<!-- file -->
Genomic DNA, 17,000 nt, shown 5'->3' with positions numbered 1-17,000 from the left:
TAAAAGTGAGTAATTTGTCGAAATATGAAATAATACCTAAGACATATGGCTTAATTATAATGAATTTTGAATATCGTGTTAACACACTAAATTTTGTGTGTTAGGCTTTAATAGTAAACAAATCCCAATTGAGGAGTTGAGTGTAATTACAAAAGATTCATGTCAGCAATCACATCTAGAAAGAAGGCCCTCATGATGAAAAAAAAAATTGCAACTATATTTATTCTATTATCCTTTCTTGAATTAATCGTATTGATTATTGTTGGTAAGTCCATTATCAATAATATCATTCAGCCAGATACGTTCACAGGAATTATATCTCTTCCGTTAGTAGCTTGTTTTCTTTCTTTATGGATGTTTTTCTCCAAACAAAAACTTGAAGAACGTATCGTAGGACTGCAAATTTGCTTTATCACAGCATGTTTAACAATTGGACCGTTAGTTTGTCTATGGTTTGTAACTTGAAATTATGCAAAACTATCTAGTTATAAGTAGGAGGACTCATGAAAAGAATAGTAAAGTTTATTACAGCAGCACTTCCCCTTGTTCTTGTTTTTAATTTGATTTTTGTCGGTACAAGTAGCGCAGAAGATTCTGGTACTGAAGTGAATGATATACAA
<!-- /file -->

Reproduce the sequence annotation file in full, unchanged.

Genomic DNA, 17,000 nt, shown 5'->3' with positions numbered 1-17,000 from the left:
TAAAAGTGAGTAATTTGTCGAAATATGAAATAATACCTAAGACATATGGCTTAATTATAATGAATTTTGAATATCGTGTTAACACACTAAATTTTGTGTGTTAGGCTTTAATAGTAAACAAATCCCAATTGAGGAGTTGAGTGTAATTACAAAAGATTCATGTCAGCAATCACATCTAGAAAGAAGGCCCTCATGATGAAAAAAAAAATTGCAACTATATTTATTCTATTATCCTTTCTTGAATTAATCGTATTGATTATTGTTGGTAAGTCCATTATCAATAATATCATTCAGCCAGATACGTTCACAGGAATTATATCTCTTCCGTTAGTAGCTTGTTTTCTTTCTTTATGGATGTTTTTCTCCAAACAAAAACTTGAAGAACGTATCGTAGGACTGCAAATTTGCTTTATCACAGCATGTTTAACAATTGGACCGTTAGTTTGTCTATGGTTTGTAACTTGAAATTATGCAAAACTATCTAGTTATAAGTAGGAGGACTCATGAAAAGAATAGTAAAGTTTATTACAGCAGCACTTCCCCTTGTTCTTGTTTTTAATTTGATTTTTGTCGGTACAAGTAGCGCAGAAGATTCTGGTACTGAAGTGAATGATATACAA